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What is a Registered Nursing (RN)?
Registered Nursing (RN) is a degree program within nursing that has met the necessary requirements by a municipality, county, state, or licensure body to obtain a nursing license. Earning a degree in Registered Nursing (RN) is built on rigorous coursework to prepare students to become a knowledgeable, well-rounded nurse practitioners able to step into a variety of science, medical, research, and leadership roles. Finding success within Registered Nurse (RN) requires attention to detail, a strong sense of compassion, and strong analytic skills to resolve many issues that arise in a complex healthcare environment. A Registered Nurse (RN) must delicately balance technical skills, organizational know-how, and academic excellence with a professional, approachable demeanor. A Registered Nurse (RN) graduate can work in a variety of settings public healthcare facilities to private healthcare facilities which can include ambulatory care clinics, hospitals, acute care facilities, home healthcare agencies, pharmaceutical companies, electronic medical records facilities, and durable medical equipment facilities. As you can see, the Registered Nurse (RN) profession fuses compassion, medical technology, science, and medicine into a fulfilling vocation.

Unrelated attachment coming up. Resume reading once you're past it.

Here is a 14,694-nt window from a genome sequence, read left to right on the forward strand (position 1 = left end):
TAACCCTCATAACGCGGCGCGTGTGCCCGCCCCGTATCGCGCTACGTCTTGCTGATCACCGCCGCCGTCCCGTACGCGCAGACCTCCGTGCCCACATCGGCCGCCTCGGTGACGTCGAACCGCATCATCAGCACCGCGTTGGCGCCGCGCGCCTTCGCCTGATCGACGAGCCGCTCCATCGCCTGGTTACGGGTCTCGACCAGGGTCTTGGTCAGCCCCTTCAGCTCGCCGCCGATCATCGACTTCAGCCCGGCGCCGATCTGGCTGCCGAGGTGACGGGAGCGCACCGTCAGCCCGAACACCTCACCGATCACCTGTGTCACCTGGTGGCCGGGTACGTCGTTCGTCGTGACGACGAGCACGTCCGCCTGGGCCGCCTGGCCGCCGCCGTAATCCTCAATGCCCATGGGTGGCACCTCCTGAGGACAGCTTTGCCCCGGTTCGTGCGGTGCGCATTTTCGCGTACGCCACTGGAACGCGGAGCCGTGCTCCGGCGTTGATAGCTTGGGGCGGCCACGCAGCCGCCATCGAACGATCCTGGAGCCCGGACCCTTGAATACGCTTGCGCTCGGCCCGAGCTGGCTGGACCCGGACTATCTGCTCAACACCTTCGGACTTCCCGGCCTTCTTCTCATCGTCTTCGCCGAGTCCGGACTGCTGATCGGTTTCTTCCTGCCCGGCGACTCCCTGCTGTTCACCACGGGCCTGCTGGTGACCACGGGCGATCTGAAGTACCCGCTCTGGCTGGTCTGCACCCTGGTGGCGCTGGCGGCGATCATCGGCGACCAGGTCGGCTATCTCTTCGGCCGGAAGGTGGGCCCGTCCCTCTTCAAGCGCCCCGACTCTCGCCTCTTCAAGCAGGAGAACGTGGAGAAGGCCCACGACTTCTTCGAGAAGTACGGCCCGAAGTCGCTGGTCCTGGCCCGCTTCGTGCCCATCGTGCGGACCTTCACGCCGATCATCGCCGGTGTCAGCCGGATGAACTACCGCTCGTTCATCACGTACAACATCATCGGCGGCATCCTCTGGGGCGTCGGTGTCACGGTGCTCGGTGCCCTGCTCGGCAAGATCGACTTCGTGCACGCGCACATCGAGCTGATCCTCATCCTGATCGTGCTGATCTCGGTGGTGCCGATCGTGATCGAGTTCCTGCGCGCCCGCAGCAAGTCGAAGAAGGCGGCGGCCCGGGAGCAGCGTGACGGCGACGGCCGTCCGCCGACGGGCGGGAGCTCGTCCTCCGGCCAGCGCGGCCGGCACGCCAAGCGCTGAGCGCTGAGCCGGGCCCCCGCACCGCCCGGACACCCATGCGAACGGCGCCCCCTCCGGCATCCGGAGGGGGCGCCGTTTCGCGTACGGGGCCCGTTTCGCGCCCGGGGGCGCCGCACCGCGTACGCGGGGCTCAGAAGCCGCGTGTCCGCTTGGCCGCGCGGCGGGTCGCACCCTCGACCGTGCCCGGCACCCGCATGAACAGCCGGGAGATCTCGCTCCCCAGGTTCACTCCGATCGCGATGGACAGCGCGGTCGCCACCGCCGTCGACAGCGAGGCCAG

In terms of educational requirements, Registered Nurse (RN) degree holders will have typically studied the following courses while in college:
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Skills & Abilities Required
Complex Problem Solving
Employment Information & Specialization
For students that earn a college degree in Registered Nurse (RN), there are several fields of specialization that one can pursue. The options range from Department Director, Nurse Administrator, Quality Improvement Manager, Nurse Manager, Ambulatory Care Manager, Director of Nursing, dental hygienist, Registered Nurse (RN), post-secondary teacher, researcher, registered nurse, EMT, LPN, LVP, and physician assistant to name a few possible career tracks.
Job Growth, Salary, and Related Fields
The job growth in the greater Registered Nurse (RN) domain are well above average. For example, the rate of job growth for a Registered Nurse is expected to rise 16% through 2024 and Nursing Science a brisk 17% growth rate is expected during the same period. Given the nature of the Registered Nurse (RN) degree, compensation after graduation can vary greatly from career field to career field given prior experience and geographic location. Related fields include teaching, research, genomics, immunology, radiobiology, neuroanatomy, pharmacology, nursing, medical science, and microbiology.